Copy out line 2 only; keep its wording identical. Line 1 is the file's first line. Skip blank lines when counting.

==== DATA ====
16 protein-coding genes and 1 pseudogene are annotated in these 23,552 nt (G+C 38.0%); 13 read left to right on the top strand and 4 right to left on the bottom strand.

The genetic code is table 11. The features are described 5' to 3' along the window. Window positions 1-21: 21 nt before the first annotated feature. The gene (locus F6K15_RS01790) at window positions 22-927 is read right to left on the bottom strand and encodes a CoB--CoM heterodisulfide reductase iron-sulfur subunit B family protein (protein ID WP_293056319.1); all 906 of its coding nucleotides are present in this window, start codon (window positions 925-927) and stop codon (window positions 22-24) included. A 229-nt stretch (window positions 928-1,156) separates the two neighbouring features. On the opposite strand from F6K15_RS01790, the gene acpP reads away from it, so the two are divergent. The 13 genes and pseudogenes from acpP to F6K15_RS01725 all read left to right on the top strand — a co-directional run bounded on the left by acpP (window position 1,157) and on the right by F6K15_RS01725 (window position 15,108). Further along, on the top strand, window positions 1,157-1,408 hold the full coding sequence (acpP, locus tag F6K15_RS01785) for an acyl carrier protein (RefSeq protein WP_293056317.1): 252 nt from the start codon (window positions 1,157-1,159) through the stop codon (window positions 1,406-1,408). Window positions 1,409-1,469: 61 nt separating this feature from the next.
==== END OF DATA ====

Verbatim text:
The genetic code is table 11. The features are described 5' to 3' along the window. Window positions 1-21: 21 nt before the first annotated feature. The gene (locus F6K15_RS01790) at window positions 22-927 is read right to left on the bottom strand and encodes a CoB--CoM heterodisulfide reductase iron-sulfur subunit B family protein (protein ID WP_293056319.1); all 906 of its coding nucleotides are present in this window, start codon (window positions 925-927) and stop codon (window positions 22-24) included. A 229-nt stretch (window positions 928-1,156) separates the two neighbouring features. On the opposite strand from F6K15_RS01790, the gene acpP reads away from it, so the two are divergent. The 13 genes and pseudogenes from acpP to F6K15_RS01725 all read left to right on the top strand — a co-directional run bounded on the left by acpP (window position 1,157) and on the right by F6K15_RS01725 (window position 15,108). Further along, on the top strand, window positions 1,157-1,408 hold the full coding sequence (acpP, locus tag F6K15_RS01785) for an acyl carrier protein (RefSeq protein WP_293056317.1): 252 nt from the start codon (window positions 1,157-1,159) through the stop codon (window positions 1,406-1,408). Window positions 1,409-1,469: 61 nt separating this feature from the next.